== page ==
This Indigenous Modeling Agency Is Changing the Face of Australian Fashion

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Perina Drummond’s story of founding her all-Indigenous and –Torres Strait Islander modeling agency, Jira, starts in an iconic Australian setting: a Melbourne tram. “I met my first model, Cassie, on one in Brunswick. It was weird,” she laughs, thinking back to cold approaching model Cassie Puruntatameri on her way back home from Queen Victoria Market, “but it was such a good start to the agency.”

It was 2017, and the Torres Strait–born stylist and former model decided to respond to a dearth of Indigenous representation in the local Australian fashion landscape. Thanks in no small part to the tireless push for momentum by Indigenous communities putting inclusion on the mainstream agenda, it reached a new urgency. Jira became the first major agency of its kind in the country, addressing a crucially underserved area.

“There were a lot of people—creatives and professionals—that were screaming for Indigenous models,” she recalls. “I’d literally pick up my phone, and I’d have somebody on the call saying, ‘I’m ready to shoot.’”

Four years later and she’s reshaping the mainstream understanding of what the instantly recognizable version of Australian fashion looks like: sun, swim, sometimes exclusively coastal, and, previously, mostly white. Instead, she’s mentoring young models, providing pathways into the industry, and now curating a landmark moment—a runway show that will be one of two all-Indigenous fashion shows ever on the Afterpay Australian Fashion Week schedule.

Presented by Indigenous Fashion Projects, a project of the Darwin Aboriginal Art Fair, it showcased today six First Nations designers from around the country, including Liandra Swim by designer Liandra Gaykamangu; Maara Collective; Kirrikin; Melbourne label Ngali, known for its swirling silken prints; and two more swim labels, Indii and Native Swimwear. It drew on tens of thousands of years of history. All six designers will then participate in the Pathways Program, an initiative launched last year by department store David Jones that sees each label paired with an established industry brand for mentorship, then supported by seminars, workshops, and networking opportunities facilitated by the retailer over 12 months.  

With Samantha Harris walking among the models and attendees including the premier of New South Wales, Gladys Berejiklian, and sporting legend Adam Goodes, she sees it as a moment of community where the growing number of creatives from a First Nations background can work together in a safe space, in what is a model for the future. “I feel the difference when I work with non-Indigenous folks than with Indigenous people. There’s just a different momentum, and there’s just a different way that we communicate.”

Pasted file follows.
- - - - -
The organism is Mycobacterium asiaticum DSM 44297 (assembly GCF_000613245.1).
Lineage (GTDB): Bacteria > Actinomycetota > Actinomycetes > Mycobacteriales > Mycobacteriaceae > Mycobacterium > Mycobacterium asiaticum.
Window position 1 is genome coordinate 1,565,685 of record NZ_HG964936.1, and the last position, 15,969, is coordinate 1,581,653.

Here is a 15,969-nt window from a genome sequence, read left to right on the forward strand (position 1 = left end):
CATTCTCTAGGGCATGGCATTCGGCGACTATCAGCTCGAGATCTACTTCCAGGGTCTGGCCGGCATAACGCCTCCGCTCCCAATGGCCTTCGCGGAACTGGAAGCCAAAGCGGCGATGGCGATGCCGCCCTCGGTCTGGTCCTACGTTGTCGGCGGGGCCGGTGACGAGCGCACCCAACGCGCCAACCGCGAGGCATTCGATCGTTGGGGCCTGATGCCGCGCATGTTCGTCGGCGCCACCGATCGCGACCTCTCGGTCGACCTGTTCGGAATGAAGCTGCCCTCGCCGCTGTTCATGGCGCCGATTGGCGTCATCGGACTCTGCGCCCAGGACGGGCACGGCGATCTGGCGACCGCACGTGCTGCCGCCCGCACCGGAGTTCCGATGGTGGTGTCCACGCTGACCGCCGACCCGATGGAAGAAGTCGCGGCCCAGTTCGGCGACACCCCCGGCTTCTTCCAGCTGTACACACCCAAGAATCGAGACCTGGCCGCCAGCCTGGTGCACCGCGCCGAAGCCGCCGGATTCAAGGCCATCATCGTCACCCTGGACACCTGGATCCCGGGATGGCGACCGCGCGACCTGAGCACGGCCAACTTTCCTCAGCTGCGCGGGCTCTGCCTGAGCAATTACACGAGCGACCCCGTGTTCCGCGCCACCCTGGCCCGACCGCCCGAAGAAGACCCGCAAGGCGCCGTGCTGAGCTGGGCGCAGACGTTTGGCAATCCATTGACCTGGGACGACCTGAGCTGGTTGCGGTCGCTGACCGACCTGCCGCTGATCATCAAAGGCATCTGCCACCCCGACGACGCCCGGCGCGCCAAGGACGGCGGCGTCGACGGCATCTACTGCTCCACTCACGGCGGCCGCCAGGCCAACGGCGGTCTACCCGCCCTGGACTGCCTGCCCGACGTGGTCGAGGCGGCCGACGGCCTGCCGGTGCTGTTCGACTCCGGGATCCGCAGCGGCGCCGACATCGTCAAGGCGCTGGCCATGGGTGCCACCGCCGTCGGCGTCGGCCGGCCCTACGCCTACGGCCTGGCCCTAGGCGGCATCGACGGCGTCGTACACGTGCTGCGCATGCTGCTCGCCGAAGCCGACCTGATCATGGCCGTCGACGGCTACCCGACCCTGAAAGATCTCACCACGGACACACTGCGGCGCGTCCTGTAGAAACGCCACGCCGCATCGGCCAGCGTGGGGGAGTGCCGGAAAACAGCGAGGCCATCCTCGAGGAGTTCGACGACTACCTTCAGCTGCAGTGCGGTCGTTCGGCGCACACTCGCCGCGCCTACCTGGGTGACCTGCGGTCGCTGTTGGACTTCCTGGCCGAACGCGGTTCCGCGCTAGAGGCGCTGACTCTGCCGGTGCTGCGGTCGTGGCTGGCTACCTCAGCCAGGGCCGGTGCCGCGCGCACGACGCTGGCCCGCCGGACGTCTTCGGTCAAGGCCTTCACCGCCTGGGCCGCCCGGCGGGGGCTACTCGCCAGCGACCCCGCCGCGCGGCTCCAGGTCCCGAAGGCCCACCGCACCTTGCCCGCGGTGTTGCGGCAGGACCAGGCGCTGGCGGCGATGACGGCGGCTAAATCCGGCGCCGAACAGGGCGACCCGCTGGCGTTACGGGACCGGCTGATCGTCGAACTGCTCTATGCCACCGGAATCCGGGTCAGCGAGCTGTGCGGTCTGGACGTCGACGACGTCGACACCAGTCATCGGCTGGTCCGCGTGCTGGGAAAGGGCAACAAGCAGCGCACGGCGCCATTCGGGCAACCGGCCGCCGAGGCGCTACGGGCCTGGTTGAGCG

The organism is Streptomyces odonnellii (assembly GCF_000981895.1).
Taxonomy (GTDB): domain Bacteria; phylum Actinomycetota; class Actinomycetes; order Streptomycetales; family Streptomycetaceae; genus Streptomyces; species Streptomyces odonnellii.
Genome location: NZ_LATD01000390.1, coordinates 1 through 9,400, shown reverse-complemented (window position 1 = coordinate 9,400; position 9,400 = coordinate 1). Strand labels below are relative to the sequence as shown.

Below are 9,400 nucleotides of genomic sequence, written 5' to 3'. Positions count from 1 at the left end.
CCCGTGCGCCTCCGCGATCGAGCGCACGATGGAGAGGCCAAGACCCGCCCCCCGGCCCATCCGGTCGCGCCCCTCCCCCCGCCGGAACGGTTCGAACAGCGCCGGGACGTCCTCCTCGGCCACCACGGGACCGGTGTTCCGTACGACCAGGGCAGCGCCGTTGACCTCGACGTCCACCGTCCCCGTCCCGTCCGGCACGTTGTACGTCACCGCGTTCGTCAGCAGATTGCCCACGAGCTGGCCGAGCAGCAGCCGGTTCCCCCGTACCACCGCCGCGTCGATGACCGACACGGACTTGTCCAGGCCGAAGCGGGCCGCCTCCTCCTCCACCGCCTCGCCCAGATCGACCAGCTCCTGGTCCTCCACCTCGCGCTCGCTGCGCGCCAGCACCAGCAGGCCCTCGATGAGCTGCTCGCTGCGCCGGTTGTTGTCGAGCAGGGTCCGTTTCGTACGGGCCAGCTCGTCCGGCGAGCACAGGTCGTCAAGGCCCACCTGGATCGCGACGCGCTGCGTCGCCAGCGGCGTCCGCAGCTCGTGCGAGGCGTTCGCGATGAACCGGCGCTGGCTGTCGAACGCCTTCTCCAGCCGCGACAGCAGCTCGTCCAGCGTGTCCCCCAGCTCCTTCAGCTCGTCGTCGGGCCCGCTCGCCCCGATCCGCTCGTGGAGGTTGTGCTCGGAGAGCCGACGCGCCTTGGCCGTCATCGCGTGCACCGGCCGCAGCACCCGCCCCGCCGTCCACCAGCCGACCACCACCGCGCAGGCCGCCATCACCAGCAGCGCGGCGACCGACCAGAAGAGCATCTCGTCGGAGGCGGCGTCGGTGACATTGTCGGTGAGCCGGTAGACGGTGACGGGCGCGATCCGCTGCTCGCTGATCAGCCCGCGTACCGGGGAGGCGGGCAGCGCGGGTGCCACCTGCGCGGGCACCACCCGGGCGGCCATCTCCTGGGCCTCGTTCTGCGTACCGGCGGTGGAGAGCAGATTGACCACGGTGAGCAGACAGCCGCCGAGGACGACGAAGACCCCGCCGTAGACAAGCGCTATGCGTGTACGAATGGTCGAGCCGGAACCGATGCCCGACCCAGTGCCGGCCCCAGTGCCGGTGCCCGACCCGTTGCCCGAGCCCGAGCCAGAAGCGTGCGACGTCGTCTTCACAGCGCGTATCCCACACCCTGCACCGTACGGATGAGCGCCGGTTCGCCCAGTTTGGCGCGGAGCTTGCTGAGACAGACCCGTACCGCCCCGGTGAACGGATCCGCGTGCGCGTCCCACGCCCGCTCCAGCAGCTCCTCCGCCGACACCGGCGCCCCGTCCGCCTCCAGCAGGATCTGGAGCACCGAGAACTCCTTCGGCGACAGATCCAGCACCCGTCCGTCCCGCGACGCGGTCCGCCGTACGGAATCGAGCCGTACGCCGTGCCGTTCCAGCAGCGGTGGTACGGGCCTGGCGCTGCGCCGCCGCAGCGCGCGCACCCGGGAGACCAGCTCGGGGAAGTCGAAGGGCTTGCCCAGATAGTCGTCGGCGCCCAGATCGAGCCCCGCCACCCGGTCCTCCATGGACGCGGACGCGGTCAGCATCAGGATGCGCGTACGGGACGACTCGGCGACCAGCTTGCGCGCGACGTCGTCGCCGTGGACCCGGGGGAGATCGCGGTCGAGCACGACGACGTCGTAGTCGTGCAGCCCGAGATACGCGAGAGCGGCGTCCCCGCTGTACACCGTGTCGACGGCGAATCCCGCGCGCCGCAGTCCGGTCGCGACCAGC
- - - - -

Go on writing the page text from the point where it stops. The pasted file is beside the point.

“You almost feel like you’re at home when you do stuff together, even at fashion shows or photo shoots,” she continues, noting that, despite progress, the industry is still dominated by non-Indigenous narratives and can feel unfamiliar to some First Nations people. “As our community grows within the industry, there’s more relaxation. It’s so good that we can still bring that into a space that’s very foreign.”

Drummond touches on the idea that comfort and trust are still barriers to more involvement by Indigenous Australians in the fashion industry and cultural sensitivity is crucial. “Just understanding that English isn’t their first language or their second,” she says of young models who speak one or more of the 120 different Indigenous languages still spoken today. (There were 250 at the time of British colonization.) “Sometimes it’s their third or fourth language,” she says. “It’s definitely overwhelming for them and something that really scares them off.”

The talent she works with has taken on such hurdles, something she supports them with. “We were up in Sydney for a shoot once, and I had to houseparent one of them. I made sure we caught different flights so she got used to flying by herself. But at the airport I was teaching her how to read the departure signs and the arrival signs, making sure she knew which column…like, ‘That’s where your gate is. That’s your boarding time.’”

Her role is granular in this sense, taking time and a slower approach rather than pushing young models to go hard and fast as has been industry practice for so long. Instead, she travels to remote communities frequently, building trust and showing aspiring models whose connection to country, family, and culture is inextricable with their identity that they can leave but return home, flipping the traditional trajectory of international runway supernovas. She knows a thriving industry in Australia can support their work here and keep them connected to culture.

The most rewarding part of her job is seeing them flourish. “Even though [some may not] speak English properly or they’re not confident to speak that way, can they walk? They can absolutely walk. Can they shoot? They can absolutely bring it to the camera.”

She foresees only more opportunities for future models, starting with these first Australian Fashion Week shows. “It has been a journey to see Indigenous women from where we once were, not having this opportunity, to now, where we’re almost at the forefront of Australian fashion. That’s such an exciting feeling.”

Named after her great-great-grandmother, Nara Jira Para, from Wuthati Country in Queensland, Jira is now based in Drummond’s home of the Torres Strait because of COVID-19. However, she takes trips to remote communities, like Kimberley in Western Australia, unearthing talent. “It’s quite a utopia out there, to be honest,” she says. And her advice for any First Nations people considering a career in fashion? “By all means, do it. Find a way to do it, even if it means contacting me just to get advice.”